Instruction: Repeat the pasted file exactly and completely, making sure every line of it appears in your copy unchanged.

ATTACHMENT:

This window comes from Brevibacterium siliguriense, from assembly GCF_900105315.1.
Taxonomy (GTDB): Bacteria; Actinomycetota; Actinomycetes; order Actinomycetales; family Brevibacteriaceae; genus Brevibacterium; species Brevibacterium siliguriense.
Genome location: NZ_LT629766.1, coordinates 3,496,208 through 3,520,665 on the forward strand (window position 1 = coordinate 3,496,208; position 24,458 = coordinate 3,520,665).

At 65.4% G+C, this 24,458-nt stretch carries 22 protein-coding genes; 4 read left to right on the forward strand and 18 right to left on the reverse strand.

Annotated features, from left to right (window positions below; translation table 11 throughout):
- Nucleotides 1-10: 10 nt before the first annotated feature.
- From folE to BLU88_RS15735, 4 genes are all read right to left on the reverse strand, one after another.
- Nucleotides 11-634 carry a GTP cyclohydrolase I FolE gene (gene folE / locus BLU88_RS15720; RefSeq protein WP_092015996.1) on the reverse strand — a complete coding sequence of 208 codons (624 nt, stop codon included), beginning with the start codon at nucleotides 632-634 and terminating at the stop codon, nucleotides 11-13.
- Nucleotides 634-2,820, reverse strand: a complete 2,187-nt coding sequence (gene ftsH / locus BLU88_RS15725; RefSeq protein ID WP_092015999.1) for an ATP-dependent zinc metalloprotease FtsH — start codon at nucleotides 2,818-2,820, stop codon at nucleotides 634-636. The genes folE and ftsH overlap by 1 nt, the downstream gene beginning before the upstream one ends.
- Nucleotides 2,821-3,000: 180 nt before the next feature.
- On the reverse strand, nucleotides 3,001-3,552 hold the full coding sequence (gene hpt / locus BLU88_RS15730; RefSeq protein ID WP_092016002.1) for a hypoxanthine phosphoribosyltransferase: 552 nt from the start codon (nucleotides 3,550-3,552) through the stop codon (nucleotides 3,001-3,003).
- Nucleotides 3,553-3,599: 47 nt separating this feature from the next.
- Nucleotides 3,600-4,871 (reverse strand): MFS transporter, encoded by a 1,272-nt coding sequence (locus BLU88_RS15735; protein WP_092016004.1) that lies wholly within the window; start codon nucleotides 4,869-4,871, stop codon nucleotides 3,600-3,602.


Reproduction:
This window comes from Brevibacterium siliguriense, from assembly GCF_900105315.1.
Taxonomy (GTDB): Bacteria; Actinomycetota; Actinomycetes; order Actinomycetales; family Brevibacteriaceae; genus Brevibacterium; species Brevibacterium siliguriense.
Genome location: NZ_LT629766.1, coordinates 3,496,208 through 3,520,665 on the forward strand (window position 1 = coordinate 3,496,208; position 24,458 = coordinate 3,520,665).

At 65.4% G+C, this 24,458-nt stretch carries 22 protein-coding genes; 4 read left to right on the forward strand and 18 right to left on the reverse strand.

Annotated features, from left to right (window positions below; translation table 11 throughout):
- Nucleotides 1-10: 10 nt before the first annotated feature.
- From folE to BLU88_RS15735, 4 genes are all read right to left on the reverse strand, one after another.
- Nucleotides 11-634 carry a GTP cyclohydrolase I FolE gene (gene folE / locus BLU88_RS15720; RefSeq protein WP_092015996.1) on the reverse strand — a complete coding sequence of 208 codons (624 nt, stop codon included), beginning with the start codon at nucleotides 632-634 and terminating at the stop codon, nucleotides 11-13.
- Nucleotides 634-2,820, reverse strand: a complete 2,187-nt coding sequence (gene ftsH / locus BLU88_RS15725; RefSeq protein ID WP_092015999.1) for an ATP-dependent zinc metalloprotease FtsH — start codon at nucleotides 2,818-2,820, stop codon at nucleotides 634-636. The genes folE and ftsH overlap by 1 nt, the downstream gene beginning before the upstream one ends.
- Nucleotides 2,821-3,000: 180 nt before the next feature.
- On the reverse strand, nucleotides 3,001-3,552 hold the full coding sequence (gene hpt / locus BLU88_RS15730; RefSeq protein ID WP_092016002.1) for a hypoxanthine phosphoribosyltransferase: 552 nt from the start codon (nucleotides 3,550-3,552) through the stop codon (nucleotides 3,001-3,003).
- Nucleotides 3,553-3,599: 47 nt separating this feature from the next.
- Nucleotides 3,600-4,871 (reverse strand): MFS transporter, encoded by a 1,272-nt coding sequence (locus BLU88_RS15735; protein WP_092016004.1) that lies wholly within the window; start codon nucleotides 4,869-4,871, stop codon nucleotides 3,600-3,602.